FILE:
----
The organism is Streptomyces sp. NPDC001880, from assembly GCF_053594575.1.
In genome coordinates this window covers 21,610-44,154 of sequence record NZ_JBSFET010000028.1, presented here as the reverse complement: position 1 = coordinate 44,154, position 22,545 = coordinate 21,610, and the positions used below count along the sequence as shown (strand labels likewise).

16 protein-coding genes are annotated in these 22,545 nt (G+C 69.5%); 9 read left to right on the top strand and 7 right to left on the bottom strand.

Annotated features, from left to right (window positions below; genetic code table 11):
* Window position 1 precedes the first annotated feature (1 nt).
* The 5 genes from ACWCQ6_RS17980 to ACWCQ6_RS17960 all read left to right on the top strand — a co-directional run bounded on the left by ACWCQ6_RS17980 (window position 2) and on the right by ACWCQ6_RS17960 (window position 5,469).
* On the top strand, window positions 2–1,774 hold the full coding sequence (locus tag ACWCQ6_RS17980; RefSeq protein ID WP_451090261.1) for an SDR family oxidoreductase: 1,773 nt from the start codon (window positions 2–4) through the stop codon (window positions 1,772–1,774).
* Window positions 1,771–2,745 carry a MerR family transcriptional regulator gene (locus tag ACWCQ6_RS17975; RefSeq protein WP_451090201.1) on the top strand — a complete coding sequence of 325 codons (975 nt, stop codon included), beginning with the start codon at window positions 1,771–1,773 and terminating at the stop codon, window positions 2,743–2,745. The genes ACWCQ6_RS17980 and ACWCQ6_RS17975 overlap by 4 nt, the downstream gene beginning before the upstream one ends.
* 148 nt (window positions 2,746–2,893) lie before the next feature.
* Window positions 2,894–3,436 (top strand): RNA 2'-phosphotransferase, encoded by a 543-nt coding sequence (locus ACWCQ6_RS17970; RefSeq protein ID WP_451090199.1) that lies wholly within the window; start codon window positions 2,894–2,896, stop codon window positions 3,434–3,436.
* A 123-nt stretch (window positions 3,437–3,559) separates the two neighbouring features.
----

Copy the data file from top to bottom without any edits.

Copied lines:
The organism is Streptomyces sp. NPDC001880, from assembly GCF_053594575.1.
In genome coordinates this window covers 21,610-44,154 of sequence record NZ_JBSFET010000028.1, presented here as the reverse complement: position 1 = coordinate 44,154, position 22,545 = coordinate 21,610, and the positions used below count along the sequence as shown (strand labels likewise).

16 protein-coding genes are annotated in these 22,545 nt (G+C 69.5%); 9 read left to right on the top strand and 7 right to left on the bottom strand.

Annotated features, from left to right (window positions below; genetic code table 11):
* Window position 1 precedes the first annotated feature (1 nt).
* The 5 genes from ACWCQ6_RS17980 to ACWCQ6_RS17960 all read left to right on the top strand — a co-directional run bounded on the left by ACWCQ6_RS17980 (window position 2) and on the right by ACWCQ6_RS17960 (window position 5,469).
* On the top strand, window positions 2–1,774 hold the full coding sequence (locus tag ACWCQ6_RS17980; RefSeq protein ID WP_451090261.1) for an SDR family oxidoreductase: 1,773 nt from the start codon (window positions 2–4) through the stop codon (window positions 1,772–1,774).
* Window positions 1,771–2,745 carry a MerR family transcriptional regulator gene (locus tag ACWCQ6_RS17975; RefSeq protein WP_451090201.1) on the top strand — a complete coding sequence of 325 codons (975 nt, stop codon included), beginning with the start codon at window positions 1,771–1,773 and terminating at the stop codon, window positions 2,743–2,745. The genes ACWCQ6_RS17980 and ACWCQ6_RS17975 overlap by 4 nt, the downstream gene beginning before the upstream one ends.
* 148 nt (window positions 2,746–2,893) lie before the next feature.
* Window positions 2,894–3,436 (top strand): RNA 2'-phosphotransferase, encoded by a 543-nt coding sequence (locus ACWCQ6_RS17970; RefSeq protein ID WP_451090199.1) that lies wholly within the window; start codon window positions 2,894–2,896, stop codon window positions 3,434–3,436.
* A 123-nt stretch (window positions 3,437–3,559) separates the two neighbouring features.